Crushed seashells and vinegar or baking soda and fruit acid could be the ingredients of a new insect lure that could be used to monitor and ultimately reduce the deadly impact of disease-bearing insects in Africa, according to researchers at the University of Florida Institute of Food and Agricultural Sciences. The readily available materials could be used to generate mosquito-attracting carbon dioxide, which is not as accessible a commodity in gas cylinder form in remote parts of the developing world as it is in a well-equipped laboratory elsewhere. In field trials, the team could trap thousands of mosquitoes by luring them into the trap with carbon dioxide generated by the reaction of sodium bicarbonate and citric acid, for instance. “We developed and tested inexpensive and easily reproducible methods of carbon dioxide production from the combination of acids and carbonates,” said Burkett-Cadena, a faculty member at the University of Florida's Vero Beach laboratory in Burkina Faso.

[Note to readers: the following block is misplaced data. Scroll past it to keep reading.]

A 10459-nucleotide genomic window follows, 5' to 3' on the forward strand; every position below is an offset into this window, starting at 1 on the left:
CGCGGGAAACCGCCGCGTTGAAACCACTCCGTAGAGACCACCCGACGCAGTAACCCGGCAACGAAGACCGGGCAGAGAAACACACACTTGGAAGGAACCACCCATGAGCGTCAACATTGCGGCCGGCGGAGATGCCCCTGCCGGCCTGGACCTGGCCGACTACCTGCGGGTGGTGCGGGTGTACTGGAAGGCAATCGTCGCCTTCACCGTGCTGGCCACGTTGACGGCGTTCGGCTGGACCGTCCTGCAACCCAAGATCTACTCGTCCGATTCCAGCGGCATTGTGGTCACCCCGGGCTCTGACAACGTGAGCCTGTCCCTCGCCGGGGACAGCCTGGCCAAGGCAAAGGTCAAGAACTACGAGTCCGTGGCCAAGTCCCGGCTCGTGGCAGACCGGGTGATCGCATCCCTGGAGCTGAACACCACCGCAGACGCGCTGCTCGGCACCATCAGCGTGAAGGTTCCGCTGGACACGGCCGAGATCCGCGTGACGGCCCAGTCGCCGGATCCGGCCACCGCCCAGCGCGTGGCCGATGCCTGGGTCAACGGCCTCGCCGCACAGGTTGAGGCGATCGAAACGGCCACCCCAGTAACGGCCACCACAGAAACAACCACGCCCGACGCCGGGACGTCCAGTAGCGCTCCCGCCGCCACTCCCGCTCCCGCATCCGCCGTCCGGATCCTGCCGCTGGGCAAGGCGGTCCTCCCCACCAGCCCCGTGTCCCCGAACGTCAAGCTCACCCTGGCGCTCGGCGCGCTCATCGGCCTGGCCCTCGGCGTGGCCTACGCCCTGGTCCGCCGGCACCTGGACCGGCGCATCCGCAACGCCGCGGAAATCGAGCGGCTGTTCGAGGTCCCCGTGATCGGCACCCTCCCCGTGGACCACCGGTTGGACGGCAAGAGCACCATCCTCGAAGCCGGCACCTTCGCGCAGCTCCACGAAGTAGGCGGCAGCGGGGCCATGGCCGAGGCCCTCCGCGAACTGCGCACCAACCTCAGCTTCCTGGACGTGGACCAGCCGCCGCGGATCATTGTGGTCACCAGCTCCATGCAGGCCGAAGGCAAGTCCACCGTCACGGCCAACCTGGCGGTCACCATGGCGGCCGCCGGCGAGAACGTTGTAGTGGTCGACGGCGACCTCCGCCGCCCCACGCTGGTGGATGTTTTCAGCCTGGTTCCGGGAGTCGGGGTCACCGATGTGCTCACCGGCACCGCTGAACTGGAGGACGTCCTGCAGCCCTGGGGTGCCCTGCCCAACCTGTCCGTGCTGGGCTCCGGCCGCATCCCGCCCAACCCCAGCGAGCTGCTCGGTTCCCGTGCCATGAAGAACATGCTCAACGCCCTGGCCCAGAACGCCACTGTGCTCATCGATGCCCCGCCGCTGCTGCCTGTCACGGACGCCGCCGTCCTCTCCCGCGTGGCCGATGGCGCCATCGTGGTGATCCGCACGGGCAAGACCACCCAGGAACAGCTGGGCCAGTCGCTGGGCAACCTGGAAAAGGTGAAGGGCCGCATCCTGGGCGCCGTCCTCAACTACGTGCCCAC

Recipe for a flytrap